“Under the Contribution Agreement, LINN and LinnCo have agreed (i) to work in good faith at the end of each of calendar year 2014 and 2015 to evaluate whether the amount distributed to LinnCo as discussed above has reasonably compensated LinnCo for the actual increase in tax liability to LinnCo, if any, resulting from the allocation of amortization, depletion, depreciation and other cost recovery deductions using the “remedial allocation method” pursuant to Treasury Regulations Section 1.704-3(d), with respect to the assets acquired in the Contribution and (ii) to make any adjustment to such distribution as mutually agreed. The total tax benefit that LINN expects to realize from this transaction, undiscounted, is approximately $1.4 billion (purchase price times 38%) of additional depreciation, depletion and amortization that will be recognized on a unit-of-production basis over the remaining life of the property. Based on its pro forma ownership percentage, approximately one third of the approximate $1.4 billion total undiscounted tax benefit will be allocated to LinnCo.”
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This note was originally published at 8am on July 26, 2013 for Hedgeye subscribers.
“Forces might make it easy for group-based processes to turn collaborations into cheating opportunities.”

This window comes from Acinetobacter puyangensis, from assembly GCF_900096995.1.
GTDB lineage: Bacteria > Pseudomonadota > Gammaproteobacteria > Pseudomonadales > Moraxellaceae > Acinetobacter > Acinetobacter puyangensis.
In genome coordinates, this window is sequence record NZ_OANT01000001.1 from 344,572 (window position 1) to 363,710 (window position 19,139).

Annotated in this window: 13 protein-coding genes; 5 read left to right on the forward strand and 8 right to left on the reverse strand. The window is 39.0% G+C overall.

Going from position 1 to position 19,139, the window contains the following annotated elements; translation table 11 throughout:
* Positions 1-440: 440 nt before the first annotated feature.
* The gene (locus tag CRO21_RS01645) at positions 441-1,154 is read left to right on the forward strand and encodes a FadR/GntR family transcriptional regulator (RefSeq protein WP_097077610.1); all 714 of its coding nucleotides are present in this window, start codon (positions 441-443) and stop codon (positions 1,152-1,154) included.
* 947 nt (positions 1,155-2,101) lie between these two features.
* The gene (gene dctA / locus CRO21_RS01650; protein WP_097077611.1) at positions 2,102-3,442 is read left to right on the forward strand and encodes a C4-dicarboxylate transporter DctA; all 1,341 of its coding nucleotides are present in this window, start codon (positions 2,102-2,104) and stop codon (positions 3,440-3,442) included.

There’s some serious irony that I’m finishing up my behavioral economics review of Dan Ariely’s The (Honest) Truth About Dishonesty while our profession gets its reputation tarred and feathered by the fun cops.
I call it our profession, because it is. We are all responsible for self-policing this Street. For too long we have allowed our compensation structures to cloud our definition of grey. Leadership principles are black and white. It’s time to champion transparency and accountability.
No, it’s not easy to write about this. I think we all have former friends who have lied to us. Accepting that isn’t easy either. Social groups affect us in many ways that we are too human to understand.
Ariely reminds us that “when cheaters are part of our social group, we identify with that person and, as a consequence, feel that cheating is more socially acceptable. But when the person cheating is an outsider, it is harder to justify the misbehavior, and we become more ethical in our desire to distance ourselves from that immoral person and from that other out-group.”
“… results show how crucial other people are in defining acceptable boundaries for our own behavior, including cheating. As long as we see other members of our own social groups behaving in ways that are outside the acceptable range, it’s likely that we too will recalibrate our own internal moral compass and adopt their behavior…” (pages 206-207).
Leadership isn’t how much money you make; it’s your opportunity to make a difference.
Back to the Global Macro Grind…
The Russell 2000 clocked another all-time closing high yesterday of 1054 (+24.1% YTD) as mostly every growth stock that beats toned down expectations rips to new YTD highs. Slow growth investor T-Bonds were down (again). This remains a growth investor’s market.